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My log made me realize that I’ve been quite judicious with the drugs, especially for patients with ongoing, chronic pain. Studies have shown that opioids are not very effective in controlling pain that’s not acute, like persistent low back pain. In fact, they may cause changes in the body that make the discomfort even more pronounced and harder to treat.

It’s too early to know for sure, but I have a hunch that other physicians are changing their prescribing patterns too. When I explain to patients that I’m sending them home without a script for a fistful of oxycodone pills because of statewide initiatives limiting these prescriptions, they seem to understand, which makes me think other doctors are telling them the same. In the past, they would challenge my judgment or accuse me of practicing differently from my colleagues.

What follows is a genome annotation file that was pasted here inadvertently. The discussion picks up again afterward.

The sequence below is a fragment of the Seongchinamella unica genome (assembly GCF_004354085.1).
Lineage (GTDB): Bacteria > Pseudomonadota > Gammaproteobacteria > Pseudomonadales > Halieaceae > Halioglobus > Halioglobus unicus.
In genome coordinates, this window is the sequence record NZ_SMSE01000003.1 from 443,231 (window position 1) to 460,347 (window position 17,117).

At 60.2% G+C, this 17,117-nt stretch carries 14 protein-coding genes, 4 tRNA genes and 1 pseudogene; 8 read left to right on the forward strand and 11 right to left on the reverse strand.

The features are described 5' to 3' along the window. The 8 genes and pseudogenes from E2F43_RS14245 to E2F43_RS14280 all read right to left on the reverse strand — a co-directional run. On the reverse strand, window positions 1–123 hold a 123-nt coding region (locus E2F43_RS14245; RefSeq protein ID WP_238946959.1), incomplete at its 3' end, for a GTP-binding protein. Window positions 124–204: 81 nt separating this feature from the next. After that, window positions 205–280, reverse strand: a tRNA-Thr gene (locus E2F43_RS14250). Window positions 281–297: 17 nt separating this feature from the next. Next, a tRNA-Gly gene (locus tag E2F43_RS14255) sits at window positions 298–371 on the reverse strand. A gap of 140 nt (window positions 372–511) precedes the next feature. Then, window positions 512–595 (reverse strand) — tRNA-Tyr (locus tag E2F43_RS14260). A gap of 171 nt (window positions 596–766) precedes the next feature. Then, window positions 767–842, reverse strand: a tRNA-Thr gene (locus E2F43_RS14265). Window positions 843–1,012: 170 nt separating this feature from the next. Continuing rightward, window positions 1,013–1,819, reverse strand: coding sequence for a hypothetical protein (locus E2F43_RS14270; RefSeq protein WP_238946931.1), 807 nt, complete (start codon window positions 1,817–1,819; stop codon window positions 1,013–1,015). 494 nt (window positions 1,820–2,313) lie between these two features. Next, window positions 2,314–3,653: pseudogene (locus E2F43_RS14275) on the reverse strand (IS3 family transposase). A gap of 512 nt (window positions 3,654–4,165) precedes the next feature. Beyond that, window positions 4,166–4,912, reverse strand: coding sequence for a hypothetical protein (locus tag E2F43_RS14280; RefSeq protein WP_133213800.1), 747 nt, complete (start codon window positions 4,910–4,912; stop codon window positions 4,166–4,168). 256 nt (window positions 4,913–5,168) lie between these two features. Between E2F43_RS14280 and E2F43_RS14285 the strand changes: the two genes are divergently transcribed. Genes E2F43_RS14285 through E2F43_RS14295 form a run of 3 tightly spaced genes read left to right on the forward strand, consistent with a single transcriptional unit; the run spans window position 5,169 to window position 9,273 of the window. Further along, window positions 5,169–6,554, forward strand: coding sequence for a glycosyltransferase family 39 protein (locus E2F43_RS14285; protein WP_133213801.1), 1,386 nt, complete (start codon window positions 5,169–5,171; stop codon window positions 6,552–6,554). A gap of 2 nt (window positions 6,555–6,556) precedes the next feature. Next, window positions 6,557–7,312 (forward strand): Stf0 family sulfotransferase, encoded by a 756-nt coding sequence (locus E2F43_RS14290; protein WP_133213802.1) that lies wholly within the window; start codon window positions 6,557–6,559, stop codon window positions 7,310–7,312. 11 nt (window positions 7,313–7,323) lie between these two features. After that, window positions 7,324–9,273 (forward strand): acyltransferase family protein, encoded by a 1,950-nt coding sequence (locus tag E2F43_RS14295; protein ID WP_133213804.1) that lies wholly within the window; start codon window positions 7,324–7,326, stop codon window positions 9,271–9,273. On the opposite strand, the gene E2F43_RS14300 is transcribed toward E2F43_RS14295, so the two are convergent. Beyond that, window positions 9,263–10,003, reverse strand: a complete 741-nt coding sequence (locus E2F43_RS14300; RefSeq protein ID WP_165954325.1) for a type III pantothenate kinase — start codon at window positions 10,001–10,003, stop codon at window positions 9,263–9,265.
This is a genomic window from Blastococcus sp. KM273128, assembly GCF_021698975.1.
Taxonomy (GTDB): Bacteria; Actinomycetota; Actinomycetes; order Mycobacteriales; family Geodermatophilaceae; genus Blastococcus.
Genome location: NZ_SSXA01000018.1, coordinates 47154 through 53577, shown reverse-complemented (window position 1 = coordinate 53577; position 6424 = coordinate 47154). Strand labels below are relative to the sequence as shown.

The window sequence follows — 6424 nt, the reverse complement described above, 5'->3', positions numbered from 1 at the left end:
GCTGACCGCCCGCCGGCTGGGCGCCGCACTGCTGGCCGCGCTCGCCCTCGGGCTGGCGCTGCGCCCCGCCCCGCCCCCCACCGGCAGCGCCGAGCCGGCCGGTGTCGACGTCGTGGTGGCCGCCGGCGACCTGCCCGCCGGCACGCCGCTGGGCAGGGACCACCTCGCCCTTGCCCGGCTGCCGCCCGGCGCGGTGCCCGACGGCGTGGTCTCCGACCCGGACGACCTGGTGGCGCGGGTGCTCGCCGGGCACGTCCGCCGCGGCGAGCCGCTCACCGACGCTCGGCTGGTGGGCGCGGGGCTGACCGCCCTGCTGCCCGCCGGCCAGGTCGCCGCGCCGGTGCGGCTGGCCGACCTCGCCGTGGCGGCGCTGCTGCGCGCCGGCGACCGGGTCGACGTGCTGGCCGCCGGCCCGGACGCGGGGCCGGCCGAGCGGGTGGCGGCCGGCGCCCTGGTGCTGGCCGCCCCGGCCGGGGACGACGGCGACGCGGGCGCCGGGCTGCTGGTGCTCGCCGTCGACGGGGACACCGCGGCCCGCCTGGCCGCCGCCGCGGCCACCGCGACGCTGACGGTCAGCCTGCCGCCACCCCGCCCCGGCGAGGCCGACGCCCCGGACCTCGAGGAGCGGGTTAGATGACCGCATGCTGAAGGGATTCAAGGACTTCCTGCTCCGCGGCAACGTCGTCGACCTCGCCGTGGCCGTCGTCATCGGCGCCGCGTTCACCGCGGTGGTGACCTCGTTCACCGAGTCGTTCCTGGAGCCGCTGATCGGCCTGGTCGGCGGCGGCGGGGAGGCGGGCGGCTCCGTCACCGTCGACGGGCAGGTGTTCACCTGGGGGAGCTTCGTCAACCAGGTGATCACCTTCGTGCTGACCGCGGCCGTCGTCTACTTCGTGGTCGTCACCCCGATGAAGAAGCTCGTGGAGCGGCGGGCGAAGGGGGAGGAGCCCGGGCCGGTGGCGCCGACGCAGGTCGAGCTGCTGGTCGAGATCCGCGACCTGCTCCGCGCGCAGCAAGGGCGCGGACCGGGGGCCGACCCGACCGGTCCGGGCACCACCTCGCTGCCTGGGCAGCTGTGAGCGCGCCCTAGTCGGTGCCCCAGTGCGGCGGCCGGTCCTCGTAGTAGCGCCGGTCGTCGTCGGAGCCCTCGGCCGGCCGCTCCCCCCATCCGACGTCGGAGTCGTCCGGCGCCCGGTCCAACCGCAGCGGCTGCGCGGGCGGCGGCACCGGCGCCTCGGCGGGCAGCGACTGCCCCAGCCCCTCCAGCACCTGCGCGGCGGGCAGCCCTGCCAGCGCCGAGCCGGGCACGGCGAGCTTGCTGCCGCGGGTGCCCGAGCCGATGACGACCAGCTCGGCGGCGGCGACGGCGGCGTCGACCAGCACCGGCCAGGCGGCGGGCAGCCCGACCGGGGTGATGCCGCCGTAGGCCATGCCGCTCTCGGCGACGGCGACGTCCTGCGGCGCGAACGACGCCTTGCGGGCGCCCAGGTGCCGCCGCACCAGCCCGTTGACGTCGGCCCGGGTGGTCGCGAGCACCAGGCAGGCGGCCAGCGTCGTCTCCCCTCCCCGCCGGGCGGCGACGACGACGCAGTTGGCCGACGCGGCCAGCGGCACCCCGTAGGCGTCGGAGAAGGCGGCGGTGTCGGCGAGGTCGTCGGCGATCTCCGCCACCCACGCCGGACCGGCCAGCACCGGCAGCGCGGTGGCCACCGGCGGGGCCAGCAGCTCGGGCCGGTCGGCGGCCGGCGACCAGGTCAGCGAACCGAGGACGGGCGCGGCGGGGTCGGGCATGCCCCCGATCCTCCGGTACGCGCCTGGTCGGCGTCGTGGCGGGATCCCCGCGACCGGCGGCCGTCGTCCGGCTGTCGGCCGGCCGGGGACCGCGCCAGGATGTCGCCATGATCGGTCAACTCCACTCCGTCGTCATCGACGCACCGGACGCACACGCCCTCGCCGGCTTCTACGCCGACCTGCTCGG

The emergency room may be the first — or last — resort for these patients. We’re always open, and people looking for narcotic painkillers know they can come in any time without scheduling an appointment or taking a day off work. Some have exhausted all the usual options, and have been cut off by their doctors who know their behavior well.

… Read More

Image: By Adam from UK – Temazepam 10mg tablets-1, CC BY 2.0, https://commons.wikimedia.org/w/index.php?curid=10764568

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